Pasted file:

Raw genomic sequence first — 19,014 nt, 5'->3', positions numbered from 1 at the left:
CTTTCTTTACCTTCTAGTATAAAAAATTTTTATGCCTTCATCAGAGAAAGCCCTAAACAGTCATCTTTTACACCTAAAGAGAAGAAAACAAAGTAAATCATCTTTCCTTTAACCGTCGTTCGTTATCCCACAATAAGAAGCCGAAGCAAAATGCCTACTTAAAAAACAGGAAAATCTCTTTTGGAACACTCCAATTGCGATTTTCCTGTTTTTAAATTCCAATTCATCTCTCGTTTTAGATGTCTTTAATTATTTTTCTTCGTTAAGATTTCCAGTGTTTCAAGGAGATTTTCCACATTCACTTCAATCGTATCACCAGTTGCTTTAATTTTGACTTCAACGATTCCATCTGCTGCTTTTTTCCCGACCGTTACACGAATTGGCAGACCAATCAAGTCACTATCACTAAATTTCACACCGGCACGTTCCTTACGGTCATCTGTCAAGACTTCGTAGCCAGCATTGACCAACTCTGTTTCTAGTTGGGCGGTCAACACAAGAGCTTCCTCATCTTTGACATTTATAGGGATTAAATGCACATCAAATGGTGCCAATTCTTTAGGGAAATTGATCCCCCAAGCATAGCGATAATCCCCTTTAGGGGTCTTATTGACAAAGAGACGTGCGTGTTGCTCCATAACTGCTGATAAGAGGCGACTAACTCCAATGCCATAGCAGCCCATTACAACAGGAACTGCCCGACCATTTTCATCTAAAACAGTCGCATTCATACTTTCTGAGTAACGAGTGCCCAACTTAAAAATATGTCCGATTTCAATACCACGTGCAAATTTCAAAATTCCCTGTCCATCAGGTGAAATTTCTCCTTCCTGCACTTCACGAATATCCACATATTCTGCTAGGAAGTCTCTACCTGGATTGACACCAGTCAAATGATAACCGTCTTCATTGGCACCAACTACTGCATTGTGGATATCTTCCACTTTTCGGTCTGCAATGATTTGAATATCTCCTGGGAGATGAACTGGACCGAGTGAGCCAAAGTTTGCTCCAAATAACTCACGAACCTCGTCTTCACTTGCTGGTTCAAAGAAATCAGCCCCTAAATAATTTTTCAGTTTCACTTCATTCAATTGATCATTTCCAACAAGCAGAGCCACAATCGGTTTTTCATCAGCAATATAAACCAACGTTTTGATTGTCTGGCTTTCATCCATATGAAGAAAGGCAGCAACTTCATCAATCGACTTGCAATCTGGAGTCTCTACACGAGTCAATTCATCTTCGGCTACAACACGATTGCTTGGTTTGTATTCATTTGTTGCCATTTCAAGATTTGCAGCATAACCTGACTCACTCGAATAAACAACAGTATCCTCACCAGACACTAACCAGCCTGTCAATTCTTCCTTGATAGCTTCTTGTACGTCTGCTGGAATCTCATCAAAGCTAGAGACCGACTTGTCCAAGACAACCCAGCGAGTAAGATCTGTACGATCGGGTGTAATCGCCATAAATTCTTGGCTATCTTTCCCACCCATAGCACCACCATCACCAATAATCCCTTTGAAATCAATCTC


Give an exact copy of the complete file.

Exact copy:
Raw genomic sequence first — 19,014 nt, 5'->3', positions numbered from 1 at the left:
CTTTCTTTACCTTCTAGTATAAAAAATTTTTATGCCTTCATCAGAGAAAGCCCTAAACAGTCATCTTTTACACCTAAAGAGAAGAAAACAAAGTAAATCATCTTTCCTTTAACCGTCGTTCGTTATCCCACAATAAGAAGCCGAAGCAAAATGCCTACTTAAAAAACAGGAAAATCTCTTTTGGAACACTCCAATTGCGATTTTCCTGTTTTTAAATTCCAATTCATCTCTCGTTTTAGATGTCTTTAATTATTTTTCTTCGTTAAGATTTCCAGTGTTTCAAGGAGATTTTCCACATTCACTTCAATCGTATCACCAGTTGCTTTAATTTTGACTTCAACGATTCCATCTGCTGCTTTTTTCCCGACCGTTACACGAATTGGCAGACCAATCAAGTCACTATCACTAAATTTCACACCGGCACGTTCCTTACGGTCATCTGTCAAGACTTCGTAGCCAGCATTGACCAACTCTGTTTCTAGTTGGGCGGTCAACACAAGAGCTTCCTCATCTTTGACATTTATAGGGATTAAATGCACATCAAATGGTGCCAATTCTTTAGGGAAATTGATCCCCCAAGCATAGCGATAATCCCCTTTAGGGGTCTTATTGACAAAGAGACGTGCGTGTTGCTCCATAACTGCTGATAAGAGGCGACTAACTCCAATGCCATAGCAGCCCATTACAACAGGAACTGCCCGACCATTTTCATCTAAAACAGTCGCATTCATACTTTCTGAGTAACGAGTGCCCAACTTAAAAATATGTCCGATTTCAATACCACGTGCAAATTTCAAAATTCCCTGTCCATCAGGTGAAATTTCTCCTTCCTGCACTTCACGAATATCCACATATTCTGCTAGGAAGTCTCTACCTGGATTGACACCAGTCAAATGATAACCGTCTTCATTGGCACCAACTACTGCATTGTGGATATCTTCCACTTTTCGGTCTGCAATGATTTGAATATCTCCTGGGAGATGAACTGGACCGAGTGAGCCAAAGTTTGCTCCAAATAACTCACGAACCTCGTCTTCACTTGCTGGTTCAAAGAAATCAGCCCCTAAATAATTTTTCAGTTTCACTTCATTCAATTGATCATTTCCAACAAGCAGAGCCACAATCGGTTTTTCATCAGCAATATAAACCAACGTTTTGATTGTCTGGCTTTCATCCATATGAAGAAAGGCAGCAACTTCATCAATCGACTTGCAATCTGGAGTCTCTACACGAGTCAATTCATCTTCGGCTACAACACGATTGCTTGGTTTGTATTCATTTGTTGCCATTTCAAGATTTGCAGCATAACCTGACTCACTCGAATAAACAACAGTATCCTCACCAGACACTAACCAGCCTGTCAATTCTTCCTTGATAGCTTCTTGTACGTCTGCTGGAATCTCATCAAAGCTAGAGACCGACTTGTCCAAGACAACCCAGCGAGTAAGATCTGTACGATCGGGTGTAATCGCCATAAATTCTTGGCTATCTTTCCCACCCATAGCACCACCATCACCAATAATCCCTTTGAAATCAATCTC